May 24, 2009 / 12:43 PM / in 9 years

Coco Chanel film brings curtain down in Cannes

CANNES, France (Reuters) - A lavish portrayal of a brief affair between Russian composer Igor Stravinsky and fashion pioneer Coco Chanel in the early 1920s brings the curtain down on the Cannes film festival on Sunday.

<p>Cast members Anna Mouglalis (R) and Mads Mikkelsen attend a photocall for the film "Coco Chanel &amp; Igor Stravinsky" by director Jan Kounen at the 62nd Cannes Film Festival May 24, 2009. REUTERS/Vincent Kessler</p>

The festival’s closing film, “Coco Chanel & Igor Stravinsky”, directed by Dutch-born Jan Kounen, stars Anna Mouglalis and Mads Mikkelsen in the title roles, and is based on Chris Greenhalgh’s novel which weaves together fact and fiction.

The movie opens with the infamous 1913 premiere of “The Rite of Spring” in Paris, where Stravinsky’s score and Vaslav Nijinsky’s experimental choreography were greeted with boos, jeers and a near-riot.

Seven years later Chanel, who attended the premiere, is introduced to the impoverished composer, and invites him and his family to move into her villa.

Although the facts of what happened during the brief sojourn are hazy, in the film the characters have a passionate affair which feeds into their creative energy.

“I ... discovered that Coco attended the first premiere of The Rite of Spring and that Stravinsky lived in the house in 1920, that’s a fact,” Greenhalgh told reporters in Cannes.

“Other than that there was very little (information). I had the framework of the facts but the freedom to invent everything that happened inside the villa.”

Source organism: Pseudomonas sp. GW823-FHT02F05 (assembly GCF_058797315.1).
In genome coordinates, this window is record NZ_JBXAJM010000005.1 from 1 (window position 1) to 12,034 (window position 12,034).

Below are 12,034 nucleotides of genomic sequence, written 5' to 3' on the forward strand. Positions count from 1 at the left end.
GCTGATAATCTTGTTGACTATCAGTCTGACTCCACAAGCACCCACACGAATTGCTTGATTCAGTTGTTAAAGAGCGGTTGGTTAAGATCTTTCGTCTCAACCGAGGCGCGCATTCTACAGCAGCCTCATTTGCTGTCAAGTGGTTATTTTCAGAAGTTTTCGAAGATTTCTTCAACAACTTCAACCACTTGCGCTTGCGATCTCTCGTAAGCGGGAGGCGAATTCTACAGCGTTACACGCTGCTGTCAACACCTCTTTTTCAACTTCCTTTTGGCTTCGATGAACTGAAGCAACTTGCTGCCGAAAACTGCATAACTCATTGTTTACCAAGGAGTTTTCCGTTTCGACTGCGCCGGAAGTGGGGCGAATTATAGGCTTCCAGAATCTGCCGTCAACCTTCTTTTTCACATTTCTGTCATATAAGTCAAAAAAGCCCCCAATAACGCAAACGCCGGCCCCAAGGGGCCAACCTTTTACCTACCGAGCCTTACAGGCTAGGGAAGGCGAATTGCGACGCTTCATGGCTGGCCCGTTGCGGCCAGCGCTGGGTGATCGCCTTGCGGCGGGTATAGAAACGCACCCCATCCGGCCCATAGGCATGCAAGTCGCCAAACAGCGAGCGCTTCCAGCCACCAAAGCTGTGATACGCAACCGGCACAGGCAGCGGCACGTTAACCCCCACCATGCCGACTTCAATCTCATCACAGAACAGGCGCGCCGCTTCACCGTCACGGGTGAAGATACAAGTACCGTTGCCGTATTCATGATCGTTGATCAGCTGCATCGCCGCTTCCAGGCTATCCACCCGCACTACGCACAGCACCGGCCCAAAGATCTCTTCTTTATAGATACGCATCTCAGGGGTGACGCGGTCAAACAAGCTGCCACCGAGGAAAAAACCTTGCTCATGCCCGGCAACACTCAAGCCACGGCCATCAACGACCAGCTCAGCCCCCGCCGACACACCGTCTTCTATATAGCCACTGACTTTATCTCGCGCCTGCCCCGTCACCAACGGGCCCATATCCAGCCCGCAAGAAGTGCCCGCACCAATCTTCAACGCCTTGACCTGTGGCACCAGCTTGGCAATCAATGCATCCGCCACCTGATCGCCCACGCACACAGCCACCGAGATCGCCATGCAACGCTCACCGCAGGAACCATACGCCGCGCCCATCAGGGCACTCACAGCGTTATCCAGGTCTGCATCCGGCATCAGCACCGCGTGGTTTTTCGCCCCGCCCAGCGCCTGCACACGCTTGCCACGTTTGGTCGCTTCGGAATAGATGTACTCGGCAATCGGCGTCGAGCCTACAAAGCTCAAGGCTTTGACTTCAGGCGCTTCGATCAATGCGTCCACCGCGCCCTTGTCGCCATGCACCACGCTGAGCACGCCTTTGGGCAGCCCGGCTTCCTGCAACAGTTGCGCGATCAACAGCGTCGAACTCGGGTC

Early reviews have praised the look of the movie, which recreates the sumptuous Art Deco style of the villa and the fashions of 1920s Paris, but several said the actors failed to bring the historical characters fully to life.

SECOND CHANEL PICTURE THIS YEAR

Coco Chanel & Igor Stravinsky is not the first feature film on the life of the fashion designer to be released this year, after Audrey Tautou portrayed her in “Coco Before Chanel”.

Kounen said the coincidence was not necessarily a bad thing for his movie, because it forced him to speed up his production which was therefore less affected by the financial crisis.

Coco Before Chanel hit French cinemas in April but has yet to be screened in most other countries.

“When there are two films with the same character you have to work fast, you have to be out fast,” he said. “The film exists partly thanks to the fact that there were two projects.”

And while Kounen’s movie focuses on the relationship between Chanel and Stravinsky, Coco Before Chanel is about her rise from humble beginnings to fame and fortune and her love affair with Arthur “Boy” Capel, who died in a car crash in 1919.

Coco Chanel & Igor Strvinsky has its premiere in Cannes on Sunday evening, when the main prizes at the end of the 12-day festival are handed out.

In the rumor-filled atmosphere that traditionally precedes the award of the Palme d‘Or, French newspapers carried talk that the jury was split due to the imperious style of Isabelle Huppert, the French actress heading the panel.

The Journal du Dimanche said there was speculation that some members could quit the jury, leaving Huppert to present the award for best film among the 20 main competition entries almost alone on stage. The Chanel movie is out of competition.

(Additional reporting by James Mackenzie)

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